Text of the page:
COME BACK ANYTIME

Reporting from the Denver Film Festival.

For 40 years, Masamoto Ueda has been slinging ramen noodles across his counter. He offers about four different bowls, half-dozen side dishes, and that’s it. His restaurant, Bizentei, seats about six at the bar and maybe a half-dozen tables on the second floor. Most of the customers are regulars, and they keep Ueda and his wife busy from morning to night. Not that they mind, this is their business, and this is their life, and they’re pretty pleased with the results.

Come Back Anytime is a documentary about Ueda and his noodle shop, which is currently in business but won’t be when he decides to hang up his chopsticks. “This is a one-generation business,” Ueda says.

Shot over the course of four seasons, Come Back follows Ueda throughout his day, preparing the food and serving his customers. Many have been coming for years; one couple met at the noodle shop, married, and are still together. Between these day-to-day moments, Ueda reflects on his troubled youth and gambling days, puttering around his expansive garden, and traipsing off into the mountains to pick bamboo shoots, forage for wild yams, and pick some of the most delectable pears I’ve ever seen.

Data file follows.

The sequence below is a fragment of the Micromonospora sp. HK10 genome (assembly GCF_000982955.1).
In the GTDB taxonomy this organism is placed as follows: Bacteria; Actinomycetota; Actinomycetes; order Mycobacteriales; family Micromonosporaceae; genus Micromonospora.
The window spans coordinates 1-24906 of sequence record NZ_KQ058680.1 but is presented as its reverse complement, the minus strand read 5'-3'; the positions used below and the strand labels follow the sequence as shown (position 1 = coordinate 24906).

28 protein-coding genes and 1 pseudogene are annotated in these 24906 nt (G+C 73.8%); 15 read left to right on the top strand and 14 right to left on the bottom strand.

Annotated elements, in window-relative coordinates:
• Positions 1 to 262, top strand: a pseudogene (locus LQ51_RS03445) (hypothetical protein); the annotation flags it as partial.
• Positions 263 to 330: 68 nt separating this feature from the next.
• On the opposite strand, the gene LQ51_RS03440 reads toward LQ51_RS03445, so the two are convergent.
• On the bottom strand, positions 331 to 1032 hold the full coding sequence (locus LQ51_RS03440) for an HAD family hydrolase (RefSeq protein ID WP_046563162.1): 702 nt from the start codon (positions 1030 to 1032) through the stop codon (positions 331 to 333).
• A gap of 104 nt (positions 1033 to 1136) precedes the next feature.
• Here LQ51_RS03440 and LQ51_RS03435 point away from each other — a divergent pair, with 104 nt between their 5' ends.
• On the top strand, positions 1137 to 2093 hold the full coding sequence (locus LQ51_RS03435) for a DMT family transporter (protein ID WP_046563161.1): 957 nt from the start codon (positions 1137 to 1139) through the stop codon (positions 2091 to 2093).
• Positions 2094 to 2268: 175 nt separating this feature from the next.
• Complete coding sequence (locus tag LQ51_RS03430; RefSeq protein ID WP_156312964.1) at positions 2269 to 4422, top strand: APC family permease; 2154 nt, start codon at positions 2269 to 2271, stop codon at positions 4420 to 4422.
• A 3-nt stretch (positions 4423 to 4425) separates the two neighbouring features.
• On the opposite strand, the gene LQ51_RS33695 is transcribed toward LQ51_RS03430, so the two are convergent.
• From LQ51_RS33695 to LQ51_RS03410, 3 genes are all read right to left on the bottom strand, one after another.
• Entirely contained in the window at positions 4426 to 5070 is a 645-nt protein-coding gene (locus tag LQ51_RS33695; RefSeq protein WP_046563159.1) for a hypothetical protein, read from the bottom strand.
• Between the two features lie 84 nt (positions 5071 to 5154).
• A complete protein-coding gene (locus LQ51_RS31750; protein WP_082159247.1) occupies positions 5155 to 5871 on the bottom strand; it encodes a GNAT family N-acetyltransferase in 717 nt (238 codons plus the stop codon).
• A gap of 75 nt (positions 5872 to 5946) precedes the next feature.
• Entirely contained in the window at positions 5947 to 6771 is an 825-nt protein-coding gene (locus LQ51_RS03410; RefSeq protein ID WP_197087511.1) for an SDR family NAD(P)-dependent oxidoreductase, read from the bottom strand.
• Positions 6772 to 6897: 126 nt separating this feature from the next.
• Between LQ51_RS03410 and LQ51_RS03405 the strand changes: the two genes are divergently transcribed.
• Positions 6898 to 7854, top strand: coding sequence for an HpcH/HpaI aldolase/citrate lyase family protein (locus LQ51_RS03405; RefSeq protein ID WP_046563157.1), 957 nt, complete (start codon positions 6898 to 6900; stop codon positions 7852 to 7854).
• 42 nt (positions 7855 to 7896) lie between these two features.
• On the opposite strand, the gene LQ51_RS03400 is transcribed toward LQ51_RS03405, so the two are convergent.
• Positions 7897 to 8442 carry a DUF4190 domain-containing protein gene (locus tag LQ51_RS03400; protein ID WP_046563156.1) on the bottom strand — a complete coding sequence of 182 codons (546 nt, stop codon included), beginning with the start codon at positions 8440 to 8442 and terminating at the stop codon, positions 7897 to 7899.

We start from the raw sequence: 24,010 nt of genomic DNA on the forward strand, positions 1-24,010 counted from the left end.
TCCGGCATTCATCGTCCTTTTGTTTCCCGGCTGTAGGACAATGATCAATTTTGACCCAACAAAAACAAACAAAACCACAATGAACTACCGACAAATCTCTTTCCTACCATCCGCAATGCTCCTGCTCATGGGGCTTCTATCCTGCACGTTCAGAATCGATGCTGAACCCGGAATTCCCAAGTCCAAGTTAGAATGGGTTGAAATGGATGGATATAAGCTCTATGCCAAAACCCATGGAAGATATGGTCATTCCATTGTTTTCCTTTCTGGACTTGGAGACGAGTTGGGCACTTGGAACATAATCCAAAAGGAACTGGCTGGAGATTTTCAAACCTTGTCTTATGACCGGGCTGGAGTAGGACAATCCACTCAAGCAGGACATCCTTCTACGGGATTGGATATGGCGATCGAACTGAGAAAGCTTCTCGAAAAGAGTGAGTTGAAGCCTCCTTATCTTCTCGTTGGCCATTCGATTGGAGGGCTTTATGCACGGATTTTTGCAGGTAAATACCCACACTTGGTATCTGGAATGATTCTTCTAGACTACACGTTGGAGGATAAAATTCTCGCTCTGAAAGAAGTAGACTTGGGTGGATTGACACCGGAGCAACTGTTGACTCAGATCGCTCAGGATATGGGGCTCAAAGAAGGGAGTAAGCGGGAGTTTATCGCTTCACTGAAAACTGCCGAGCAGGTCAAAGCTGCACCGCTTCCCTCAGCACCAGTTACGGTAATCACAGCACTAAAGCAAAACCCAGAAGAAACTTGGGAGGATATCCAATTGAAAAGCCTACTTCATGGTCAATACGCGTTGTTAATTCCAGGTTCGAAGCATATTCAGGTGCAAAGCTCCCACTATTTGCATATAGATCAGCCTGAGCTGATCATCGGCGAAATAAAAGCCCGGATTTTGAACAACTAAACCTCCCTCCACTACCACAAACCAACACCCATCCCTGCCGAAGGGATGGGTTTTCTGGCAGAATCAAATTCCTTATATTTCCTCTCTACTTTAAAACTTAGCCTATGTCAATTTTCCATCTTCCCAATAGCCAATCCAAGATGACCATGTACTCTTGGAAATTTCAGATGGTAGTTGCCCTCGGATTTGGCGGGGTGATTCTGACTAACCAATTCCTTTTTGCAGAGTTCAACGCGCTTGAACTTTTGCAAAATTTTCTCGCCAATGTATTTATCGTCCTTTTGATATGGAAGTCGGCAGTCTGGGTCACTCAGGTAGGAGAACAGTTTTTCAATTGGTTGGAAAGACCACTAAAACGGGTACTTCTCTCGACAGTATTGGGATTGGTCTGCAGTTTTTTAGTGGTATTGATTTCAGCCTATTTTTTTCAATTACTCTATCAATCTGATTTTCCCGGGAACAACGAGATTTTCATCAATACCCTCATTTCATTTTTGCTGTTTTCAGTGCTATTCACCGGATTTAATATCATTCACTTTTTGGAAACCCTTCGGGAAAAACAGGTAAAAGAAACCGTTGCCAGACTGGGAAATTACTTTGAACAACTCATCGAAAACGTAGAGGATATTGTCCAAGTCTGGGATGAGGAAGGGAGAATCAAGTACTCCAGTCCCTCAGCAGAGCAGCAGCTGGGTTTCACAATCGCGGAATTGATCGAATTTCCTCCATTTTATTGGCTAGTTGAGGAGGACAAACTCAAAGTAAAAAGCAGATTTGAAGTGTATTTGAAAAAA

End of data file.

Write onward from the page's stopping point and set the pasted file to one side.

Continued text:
Everything in Come Back Anytime looks delicious beyond description—this is not a movie to watch on an empty stomach. Director John Daschbach enjoys watching Ueda cook but refrains from pornographic close-ups of sauces pouring and fat rendering. He sticks close to Ueda, but not so close you feel in the way. Michael Shaieb’s music accompaniment follows suit: Light piano jazz that makes you feel like you’re sipping a highball inside a quiet nightclub. It’s not sensual; it’s sustaining. As one customer points out, he’s been coming to Bizentei’s for years, and yet he’s only ever tried the chashu ramen. He knows that if the chashu is good, surely everything else is. But, when the chashu’s this good, why settle for anything else?

Come Back Anytime will play the Denver Film Festival on Saturday, Nov. 13 at 4:15 p.m. Also available on DFF’s virtual platform until Nov. 14.